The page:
“I propose to consider the question, ‘Can machines think?’” With this rousing opening line, Alan Turing began his seminal 1950 paper on “Computing Machinery and Intelligence” and ushered in a futurist paradise (or nightmare, depending on your outlook) where the line between humans and their mechanical creations is rendered ever more blurred by the bounding advance of artificial intelligence.


By re-defining the esoteric boundaries of his original question and instead focusing on whether or not machines could “do as thinking entities could do,” Turing transported the debate on artificial intelligence from the heady realms of philosophy to the spheres of practicality, generating an elegant and relatively simple test to illuminate the “humanness” of AI responses.


In his paper, Turing proposed an “imitation game” of sorts, one where “a computer convinces a sufficient number of interrogators into believing that it is not a machine but rather is a human.” Human judges engage in text-based conversations with test participants, endeavoring to ascertain whether or not the subject is human. This thought experiment quickly became known as the Turing Test.


On Saturday, June 7, the University of Reading announced that a software program known as Eugene Goostman had successfully passed a Turing Test competition, the first AI program in history to do so. By convincing 33 percent of the judges that it was a 13-year-old boy from Ukraine (traditional interpretations of the Turing Test demand a hoodwink rate of one-third of the judges for successful completion), the clever little chatbot won the competition and immediately generated a flurry of controversy in the AI community.


Objections to Eugene’s victory are flying hot and fast, with AI luminaries such as Ray Kurzweil (the author of “The Singularity Is Near,” which your correspondent opines is one trippy book indeed) and Netscape co-founder Marc Andreessen happily eviscerating the cheeky bot’s performance. Points of issue include the make-up of the test (text conversations were limited to five minutes) and the relatively low pass rate (some argue that the one-third requirement confuses a futurist prediction by Turing with an attempt to set the spectrum of the test). Some objectors have accused Eugene’s developers, a Russian and a Ukrainian, of gaming the test by masquerading the chatbot as an adolescent who spoke English as a second language, which gave judges the liberty of discounting grammatical errors and confusing non-sequiturs as products of youth and a language barrier.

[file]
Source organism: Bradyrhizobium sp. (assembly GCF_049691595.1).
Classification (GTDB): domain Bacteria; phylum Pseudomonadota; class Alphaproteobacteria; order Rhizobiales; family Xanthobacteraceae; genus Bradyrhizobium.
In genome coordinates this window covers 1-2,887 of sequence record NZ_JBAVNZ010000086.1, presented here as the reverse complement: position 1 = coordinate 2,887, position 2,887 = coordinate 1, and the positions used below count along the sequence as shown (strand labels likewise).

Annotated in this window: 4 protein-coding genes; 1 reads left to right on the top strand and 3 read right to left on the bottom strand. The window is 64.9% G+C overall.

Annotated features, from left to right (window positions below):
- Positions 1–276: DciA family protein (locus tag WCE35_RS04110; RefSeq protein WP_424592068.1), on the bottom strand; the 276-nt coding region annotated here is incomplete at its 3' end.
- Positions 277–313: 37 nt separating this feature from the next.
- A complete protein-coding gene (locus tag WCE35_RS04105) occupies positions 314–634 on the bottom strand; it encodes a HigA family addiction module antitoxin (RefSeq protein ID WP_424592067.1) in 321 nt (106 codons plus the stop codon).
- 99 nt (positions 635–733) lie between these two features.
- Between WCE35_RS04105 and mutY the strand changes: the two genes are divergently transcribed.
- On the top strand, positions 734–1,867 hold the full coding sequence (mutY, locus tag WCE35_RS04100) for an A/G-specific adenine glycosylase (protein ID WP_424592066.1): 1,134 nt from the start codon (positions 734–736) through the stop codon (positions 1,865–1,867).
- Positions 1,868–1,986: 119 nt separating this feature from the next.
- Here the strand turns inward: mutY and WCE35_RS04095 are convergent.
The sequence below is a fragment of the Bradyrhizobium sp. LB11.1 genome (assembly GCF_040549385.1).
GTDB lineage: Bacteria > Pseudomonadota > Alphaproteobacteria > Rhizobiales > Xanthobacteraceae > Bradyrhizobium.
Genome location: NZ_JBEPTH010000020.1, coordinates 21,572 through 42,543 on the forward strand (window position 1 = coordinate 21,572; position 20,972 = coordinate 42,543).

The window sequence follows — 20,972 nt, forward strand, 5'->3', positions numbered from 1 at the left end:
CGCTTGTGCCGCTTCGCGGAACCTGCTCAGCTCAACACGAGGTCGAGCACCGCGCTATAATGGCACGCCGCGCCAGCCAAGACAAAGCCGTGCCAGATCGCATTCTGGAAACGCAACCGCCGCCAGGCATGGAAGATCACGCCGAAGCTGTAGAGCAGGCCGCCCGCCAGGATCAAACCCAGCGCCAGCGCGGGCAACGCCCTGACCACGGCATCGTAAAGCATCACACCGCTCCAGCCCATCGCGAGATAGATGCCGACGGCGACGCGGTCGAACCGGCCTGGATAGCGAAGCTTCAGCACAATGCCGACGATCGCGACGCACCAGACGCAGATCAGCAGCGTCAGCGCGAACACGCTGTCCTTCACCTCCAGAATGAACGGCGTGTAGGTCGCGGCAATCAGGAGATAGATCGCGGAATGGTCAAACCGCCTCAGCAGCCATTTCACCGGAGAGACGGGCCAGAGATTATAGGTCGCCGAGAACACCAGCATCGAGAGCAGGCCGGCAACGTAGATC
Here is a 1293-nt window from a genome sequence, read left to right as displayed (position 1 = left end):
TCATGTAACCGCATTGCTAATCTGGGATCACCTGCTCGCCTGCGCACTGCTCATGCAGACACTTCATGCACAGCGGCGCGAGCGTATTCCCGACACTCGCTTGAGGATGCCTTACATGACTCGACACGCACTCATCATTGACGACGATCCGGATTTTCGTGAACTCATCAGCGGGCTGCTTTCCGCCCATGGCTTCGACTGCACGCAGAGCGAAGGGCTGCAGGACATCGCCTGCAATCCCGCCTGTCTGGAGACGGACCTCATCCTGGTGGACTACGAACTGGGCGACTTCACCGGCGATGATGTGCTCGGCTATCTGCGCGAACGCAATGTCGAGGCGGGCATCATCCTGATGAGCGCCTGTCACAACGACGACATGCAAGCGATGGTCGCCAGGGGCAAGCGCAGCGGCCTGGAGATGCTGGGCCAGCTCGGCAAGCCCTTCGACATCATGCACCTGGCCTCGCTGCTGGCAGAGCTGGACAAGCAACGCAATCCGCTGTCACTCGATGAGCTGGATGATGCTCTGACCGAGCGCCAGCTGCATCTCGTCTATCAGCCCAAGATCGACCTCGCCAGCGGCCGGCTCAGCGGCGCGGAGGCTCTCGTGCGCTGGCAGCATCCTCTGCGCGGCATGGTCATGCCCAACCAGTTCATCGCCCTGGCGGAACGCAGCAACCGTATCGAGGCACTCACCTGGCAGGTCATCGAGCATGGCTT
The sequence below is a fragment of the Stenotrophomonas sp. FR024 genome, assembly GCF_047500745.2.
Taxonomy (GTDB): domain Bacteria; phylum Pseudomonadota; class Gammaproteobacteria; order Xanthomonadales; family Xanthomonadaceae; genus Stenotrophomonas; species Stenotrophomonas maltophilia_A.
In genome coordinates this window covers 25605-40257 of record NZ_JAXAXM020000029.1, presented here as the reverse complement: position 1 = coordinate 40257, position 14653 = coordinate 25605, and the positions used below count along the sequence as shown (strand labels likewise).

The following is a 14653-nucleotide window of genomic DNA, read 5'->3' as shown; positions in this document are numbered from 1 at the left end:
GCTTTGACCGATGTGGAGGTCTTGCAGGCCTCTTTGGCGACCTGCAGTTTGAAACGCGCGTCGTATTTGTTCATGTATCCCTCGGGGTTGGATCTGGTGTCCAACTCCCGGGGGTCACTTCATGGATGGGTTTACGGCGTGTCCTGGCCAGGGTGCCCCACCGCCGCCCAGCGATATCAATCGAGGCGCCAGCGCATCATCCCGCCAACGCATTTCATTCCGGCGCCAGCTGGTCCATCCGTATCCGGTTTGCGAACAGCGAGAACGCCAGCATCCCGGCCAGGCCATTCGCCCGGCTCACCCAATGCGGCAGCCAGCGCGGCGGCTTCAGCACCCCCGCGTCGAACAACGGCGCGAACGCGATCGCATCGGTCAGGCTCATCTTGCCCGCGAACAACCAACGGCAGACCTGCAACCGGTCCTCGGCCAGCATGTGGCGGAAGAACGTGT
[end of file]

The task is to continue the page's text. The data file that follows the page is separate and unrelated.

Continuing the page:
Much of the uproar has deeper roots in whether or not the Turing Test is even a relevant measurement of AI’s advance at all. Computer programs have allegedly passed the test before, though Reading’s organizers argue their version of the test is a better representation. Humans are easily fooled, which is why programs like Eugene can use offbeat humor to disguise an actual inability to understand certain questions. In a post for the New Yorker, cognitive scientist Gary Marcus pointed out that Turing’s true vision of “a flexible, general-purpose intelligence of the sort that human beings have” has essentially gone unrealized in an era of highly specific AI programs devoted to highly specific tasks. The test, then, is a quaint relic rather than a viable measurement of progress.


Two things seem clear in all of this. First, Eugene is no Skynet. Rather, it is a cleverly designed pattern-seeking bot capable of bluffing its way towards an illusion of humanness but unable to sustain the farce for very long (for an excellent illustration, check out this Mashable article or chat with Eugene yourself!) Second, the debate on artificial intelligence remains as confusingly entrancing as ever. The terminology used in dissecting Eugene’s so-called achievement is rife with words like “deceitful”, “deflection,” and “misdirection,” imbuing the very bot writers seek to eviscerate with an almost human aura of mischief and sleight-of-hand. Perhaps this is the real genius of programs such as Eugene – in our efforts to ridicule their achievements, we allow them space on our philosophical playing field.


What do you think of Eugene Goostman? Are you impressed, or is this all smoke and mirrors? Let’s talk here, or find me on Twitter @aa_murph